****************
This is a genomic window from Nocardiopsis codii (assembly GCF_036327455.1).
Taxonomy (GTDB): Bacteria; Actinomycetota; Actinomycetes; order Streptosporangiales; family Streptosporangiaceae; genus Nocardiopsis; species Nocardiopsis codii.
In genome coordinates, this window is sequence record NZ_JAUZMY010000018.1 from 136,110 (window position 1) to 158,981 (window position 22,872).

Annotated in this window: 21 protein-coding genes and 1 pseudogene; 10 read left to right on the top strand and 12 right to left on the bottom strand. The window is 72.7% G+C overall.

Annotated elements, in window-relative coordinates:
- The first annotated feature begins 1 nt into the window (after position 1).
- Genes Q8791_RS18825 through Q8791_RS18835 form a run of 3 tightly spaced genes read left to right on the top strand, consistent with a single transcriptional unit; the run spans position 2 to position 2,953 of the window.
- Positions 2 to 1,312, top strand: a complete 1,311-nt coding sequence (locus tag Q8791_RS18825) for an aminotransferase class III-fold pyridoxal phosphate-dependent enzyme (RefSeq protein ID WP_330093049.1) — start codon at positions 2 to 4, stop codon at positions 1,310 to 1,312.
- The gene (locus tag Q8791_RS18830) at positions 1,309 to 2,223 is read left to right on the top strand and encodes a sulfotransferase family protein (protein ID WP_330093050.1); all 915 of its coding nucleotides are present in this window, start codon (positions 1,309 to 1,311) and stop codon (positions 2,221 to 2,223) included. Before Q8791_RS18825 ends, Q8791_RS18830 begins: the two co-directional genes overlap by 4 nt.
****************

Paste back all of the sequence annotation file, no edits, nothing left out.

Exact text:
This is a genomic window from Nocardiopsis codii (assembly GCF_036327455.1).
Taxonomy (GTDB): Bacteria; Actinomycetota; Actinomycetes; order Streptosporangiales; family Streptosporangiaceae; genus Nocardiopsis; species Nocardiopsis codii.
In genome coordinates, this window is sequence record NZ_JAUZMY010000018.1 from 136,110 (window position 1) to 158,981 (window position 22,872).

Annotated in this window: 21 protein-coding genes and 1 pseudogene; 10 read left to right on the top strand and 12 right to left on the bottom strand. The window is 72.7% G+C overall.

Annotated elements, in window-relative coordinates:
- The first annotated feature begins 1 nt into the window (after position 1).
- Genes Q8791_RS18825 through Q8791_RS18835 form a run of 3 tightly spaced genes read left to right on the top strand, consistent with a single transcriptional unit; the run spans position 2 to position 2,953 of the window.
- Positions 2 to 1,312, top strand: a complete 1,311-nt coding sequence (locus tag Q8791_RS18825) for an aminotransferase class III-fold pyridoxal phosphate-dependent enzyme (RefSeq protein ID WP_330093049.1) — start codon at positions 2 to 4, stop codon at positions 1,310 to 1,312.
- The gene (locus tag Q8791_RS18830) at positions 1,309 to 2,223 is read left to right on the top strand and encodes a sulfotransferase family protein (protein ID WP_330093050.1); all 915 of its coding nucleotides are present in this window, start codon (positions 1,309 to 1,311) and stop codon (positions 2,221 to 2,223) included. Before Q8791_RS18825 ends, Q8791_RS18830 begins: the two co-directional genes overlap by 4 nt.